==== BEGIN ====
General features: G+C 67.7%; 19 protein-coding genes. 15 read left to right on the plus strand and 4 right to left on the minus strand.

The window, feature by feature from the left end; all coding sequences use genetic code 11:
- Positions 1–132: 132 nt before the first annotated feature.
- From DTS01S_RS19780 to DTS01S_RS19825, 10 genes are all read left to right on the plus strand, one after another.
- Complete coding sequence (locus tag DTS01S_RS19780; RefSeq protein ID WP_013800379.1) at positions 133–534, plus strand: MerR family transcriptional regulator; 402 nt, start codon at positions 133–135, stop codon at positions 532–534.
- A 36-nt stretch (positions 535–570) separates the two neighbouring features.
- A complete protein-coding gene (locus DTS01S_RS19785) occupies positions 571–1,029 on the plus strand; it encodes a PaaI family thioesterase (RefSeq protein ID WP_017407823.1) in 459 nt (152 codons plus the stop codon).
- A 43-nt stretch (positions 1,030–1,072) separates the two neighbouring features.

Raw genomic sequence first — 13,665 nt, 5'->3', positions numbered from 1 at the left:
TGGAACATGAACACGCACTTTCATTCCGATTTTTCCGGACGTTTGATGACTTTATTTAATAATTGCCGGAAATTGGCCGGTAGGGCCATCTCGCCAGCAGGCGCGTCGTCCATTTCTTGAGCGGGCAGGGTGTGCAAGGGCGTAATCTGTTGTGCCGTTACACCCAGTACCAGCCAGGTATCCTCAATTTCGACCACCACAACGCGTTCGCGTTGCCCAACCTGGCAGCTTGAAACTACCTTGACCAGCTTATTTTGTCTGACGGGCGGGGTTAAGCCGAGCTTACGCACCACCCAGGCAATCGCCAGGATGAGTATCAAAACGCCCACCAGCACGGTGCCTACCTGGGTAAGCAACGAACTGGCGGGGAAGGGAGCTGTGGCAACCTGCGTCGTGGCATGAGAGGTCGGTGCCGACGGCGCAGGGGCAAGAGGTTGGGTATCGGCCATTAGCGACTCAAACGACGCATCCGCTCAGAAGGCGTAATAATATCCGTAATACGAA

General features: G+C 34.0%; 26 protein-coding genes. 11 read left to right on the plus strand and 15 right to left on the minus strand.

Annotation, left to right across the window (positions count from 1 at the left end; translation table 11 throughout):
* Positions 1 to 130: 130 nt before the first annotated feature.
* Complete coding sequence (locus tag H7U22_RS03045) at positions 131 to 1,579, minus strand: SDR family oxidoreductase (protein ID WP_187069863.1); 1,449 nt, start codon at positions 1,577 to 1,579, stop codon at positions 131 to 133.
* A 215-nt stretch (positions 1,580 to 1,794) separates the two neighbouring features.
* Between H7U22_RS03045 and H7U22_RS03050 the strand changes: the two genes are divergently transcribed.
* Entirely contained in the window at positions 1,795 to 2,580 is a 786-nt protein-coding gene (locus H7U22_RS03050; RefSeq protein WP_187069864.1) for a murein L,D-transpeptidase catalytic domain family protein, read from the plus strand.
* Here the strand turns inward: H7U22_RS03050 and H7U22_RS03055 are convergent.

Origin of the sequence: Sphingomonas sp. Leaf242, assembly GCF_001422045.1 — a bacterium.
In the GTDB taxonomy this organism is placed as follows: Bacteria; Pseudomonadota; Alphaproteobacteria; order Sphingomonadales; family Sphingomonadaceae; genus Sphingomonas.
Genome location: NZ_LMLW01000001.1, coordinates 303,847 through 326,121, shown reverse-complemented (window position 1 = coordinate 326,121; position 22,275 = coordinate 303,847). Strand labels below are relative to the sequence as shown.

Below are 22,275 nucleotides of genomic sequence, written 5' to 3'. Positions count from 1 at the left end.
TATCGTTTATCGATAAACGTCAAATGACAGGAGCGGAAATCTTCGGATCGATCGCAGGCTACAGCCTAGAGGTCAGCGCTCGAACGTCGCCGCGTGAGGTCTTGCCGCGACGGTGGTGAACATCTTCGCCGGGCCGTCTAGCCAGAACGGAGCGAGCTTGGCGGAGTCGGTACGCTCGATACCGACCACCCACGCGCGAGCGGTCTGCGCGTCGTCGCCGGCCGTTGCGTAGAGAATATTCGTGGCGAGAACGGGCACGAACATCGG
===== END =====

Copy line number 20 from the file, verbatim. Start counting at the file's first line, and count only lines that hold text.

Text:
In the GTDB taxonomy this organism is placed as follows: Bacteria; Pseudomonadota; Alphaproteobacteria; order Sphingomonadales; family Sphingomonadaceae; genus Sphingomonas.